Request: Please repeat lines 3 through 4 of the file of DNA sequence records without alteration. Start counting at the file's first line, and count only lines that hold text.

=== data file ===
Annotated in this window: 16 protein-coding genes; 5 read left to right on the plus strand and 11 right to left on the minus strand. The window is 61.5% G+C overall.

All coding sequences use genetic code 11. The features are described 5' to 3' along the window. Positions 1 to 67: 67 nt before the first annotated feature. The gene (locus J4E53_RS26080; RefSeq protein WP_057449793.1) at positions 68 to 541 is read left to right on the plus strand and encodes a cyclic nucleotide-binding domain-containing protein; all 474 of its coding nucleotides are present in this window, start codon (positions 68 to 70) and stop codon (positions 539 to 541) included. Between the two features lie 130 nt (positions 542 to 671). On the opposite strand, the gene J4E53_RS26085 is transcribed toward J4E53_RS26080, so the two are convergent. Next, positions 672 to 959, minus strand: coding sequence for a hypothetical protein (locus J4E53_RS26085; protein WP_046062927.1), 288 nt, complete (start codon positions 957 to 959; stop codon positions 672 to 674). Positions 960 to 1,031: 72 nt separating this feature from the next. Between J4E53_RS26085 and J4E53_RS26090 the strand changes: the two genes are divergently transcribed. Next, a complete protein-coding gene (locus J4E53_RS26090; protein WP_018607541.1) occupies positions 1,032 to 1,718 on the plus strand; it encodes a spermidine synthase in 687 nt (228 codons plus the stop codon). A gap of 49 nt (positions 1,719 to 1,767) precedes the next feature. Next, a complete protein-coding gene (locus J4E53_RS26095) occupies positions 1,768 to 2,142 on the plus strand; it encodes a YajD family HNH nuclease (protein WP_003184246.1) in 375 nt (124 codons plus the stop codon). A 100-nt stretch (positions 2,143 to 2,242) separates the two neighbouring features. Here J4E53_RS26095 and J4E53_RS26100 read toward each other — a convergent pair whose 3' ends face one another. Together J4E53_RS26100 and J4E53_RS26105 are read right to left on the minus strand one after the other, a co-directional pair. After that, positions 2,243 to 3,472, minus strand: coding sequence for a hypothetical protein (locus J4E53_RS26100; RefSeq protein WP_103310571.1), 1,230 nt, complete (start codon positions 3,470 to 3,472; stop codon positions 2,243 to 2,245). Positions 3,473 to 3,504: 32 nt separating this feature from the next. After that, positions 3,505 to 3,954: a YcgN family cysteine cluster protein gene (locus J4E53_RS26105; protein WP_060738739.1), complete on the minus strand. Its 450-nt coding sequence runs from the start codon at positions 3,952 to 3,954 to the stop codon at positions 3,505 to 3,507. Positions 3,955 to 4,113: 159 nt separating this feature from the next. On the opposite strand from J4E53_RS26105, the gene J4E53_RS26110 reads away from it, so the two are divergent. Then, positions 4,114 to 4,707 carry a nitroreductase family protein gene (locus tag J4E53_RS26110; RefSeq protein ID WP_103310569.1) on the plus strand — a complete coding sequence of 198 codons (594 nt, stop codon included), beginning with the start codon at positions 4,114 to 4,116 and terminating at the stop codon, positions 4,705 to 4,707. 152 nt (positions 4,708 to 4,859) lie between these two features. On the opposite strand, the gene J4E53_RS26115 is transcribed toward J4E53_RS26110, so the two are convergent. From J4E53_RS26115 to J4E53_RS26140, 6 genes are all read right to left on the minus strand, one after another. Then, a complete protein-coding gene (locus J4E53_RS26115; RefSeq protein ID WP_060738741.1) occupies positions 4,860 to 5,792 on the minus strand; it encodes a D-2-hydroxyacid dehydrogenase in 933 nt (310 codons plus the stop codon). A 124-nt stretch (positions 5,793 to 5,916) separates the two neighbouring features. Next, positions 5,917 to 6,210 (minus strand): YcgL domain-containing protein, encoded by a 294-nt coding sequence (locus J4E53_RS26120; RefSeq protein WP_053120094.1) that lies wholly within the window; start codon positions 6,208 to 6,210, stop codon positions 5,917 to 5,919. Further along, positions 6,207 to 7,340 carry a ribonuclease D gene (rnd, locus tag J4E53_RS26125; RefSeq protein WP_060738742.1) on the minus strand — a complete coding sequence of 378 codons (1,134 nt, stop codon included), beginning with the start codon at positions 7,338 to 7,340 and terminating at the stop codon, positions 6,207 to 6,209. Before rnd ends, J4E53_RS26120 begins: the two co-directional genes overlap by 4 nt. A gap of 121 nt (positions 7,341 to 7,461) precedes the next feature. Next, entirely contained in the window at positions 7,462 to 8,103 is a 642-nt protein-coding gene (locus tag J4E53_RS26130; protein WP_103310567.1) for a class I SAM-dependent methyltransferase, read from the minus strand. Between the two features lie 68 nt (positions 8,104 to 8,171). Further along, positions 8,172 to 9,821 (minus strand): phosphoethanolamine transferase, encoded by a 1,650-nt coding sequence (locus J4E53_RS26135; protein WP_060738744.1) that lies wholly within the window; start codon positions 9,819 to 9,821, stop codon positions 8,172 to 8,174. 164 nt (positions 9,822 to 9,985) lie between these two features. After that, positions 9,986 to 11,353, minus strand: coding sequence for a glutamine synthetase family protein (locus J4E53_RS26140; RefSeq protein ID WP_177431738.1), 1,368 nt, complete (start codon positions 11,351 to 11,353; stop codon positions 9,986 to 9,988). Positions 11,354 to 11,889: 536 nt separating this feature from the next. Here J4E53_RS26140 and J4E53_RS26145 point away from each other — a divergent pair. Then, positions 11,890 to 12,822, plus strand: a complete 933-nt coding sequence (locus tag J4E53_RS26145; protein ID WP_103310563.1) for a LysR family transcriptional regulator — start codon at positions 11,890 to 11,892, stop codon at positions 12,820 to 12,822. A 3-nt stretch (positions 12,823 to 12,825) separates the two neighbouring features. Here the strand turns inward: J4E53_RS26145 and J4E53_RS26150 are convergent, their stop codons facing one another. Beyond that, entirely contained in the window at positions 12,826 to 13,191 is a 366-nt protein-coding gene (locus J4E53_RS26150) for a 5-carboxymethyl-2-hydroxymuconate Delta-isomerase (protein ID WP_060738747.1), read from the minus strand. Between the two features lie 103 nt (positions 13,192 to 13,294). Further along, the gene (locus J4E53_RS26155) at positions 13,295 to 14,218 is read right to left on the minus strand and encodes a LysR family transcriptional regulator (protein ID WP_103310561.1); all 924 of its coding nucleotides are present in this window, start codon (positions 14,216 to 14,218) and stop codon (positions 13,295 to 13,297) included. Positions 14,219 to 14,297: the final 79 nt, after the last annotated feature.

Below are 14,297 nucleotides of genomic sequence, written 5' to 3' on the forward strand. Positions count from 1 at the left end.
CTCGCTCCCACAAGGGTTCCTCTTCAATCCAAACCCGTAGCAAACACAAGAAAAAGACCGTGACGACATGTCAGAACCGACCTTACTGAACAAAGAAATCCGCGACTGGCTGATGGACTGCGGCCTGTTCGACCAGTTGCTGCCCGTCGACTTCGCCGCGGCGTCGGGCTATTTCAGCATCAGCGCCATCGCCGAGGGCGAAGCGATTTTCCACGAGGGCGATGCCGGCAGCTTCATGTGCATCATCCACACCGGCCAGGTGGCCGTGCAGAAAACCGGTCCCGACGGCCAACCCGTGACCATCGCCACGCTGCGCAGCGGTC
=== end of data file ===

Below are 14,297 nucleotides of genomic sequence, written 5' to 3' on the forward strand. Positions count from 1 at the left end.
CTCGCTCCCACAAGGGTTCCTCTTCAATCCAAACCCGTAGCAAACACAAGAAAAAGACCGTGACGACATGTCAGAACCGACCTTACTGAACAAAGAAATCCGCGACTGGCTGATGGACTGCGGCCTGTTCGACCAGTTGCTGCCCGTCGACTTCGCCGCGGCGTCGGGCTATTTCAGCATCAGCGCCATCGCCGAGGGCGAAGCGATTTTCCACGAGGGCGATGCCGGCAGCTTCATGTGCATCATCCACACCGGCCAGGTGGCCGTGCAGAAAACCGGTCCCGACGGCCAACCCGTGACCATCGCCACGCTGCGCAGCGGTC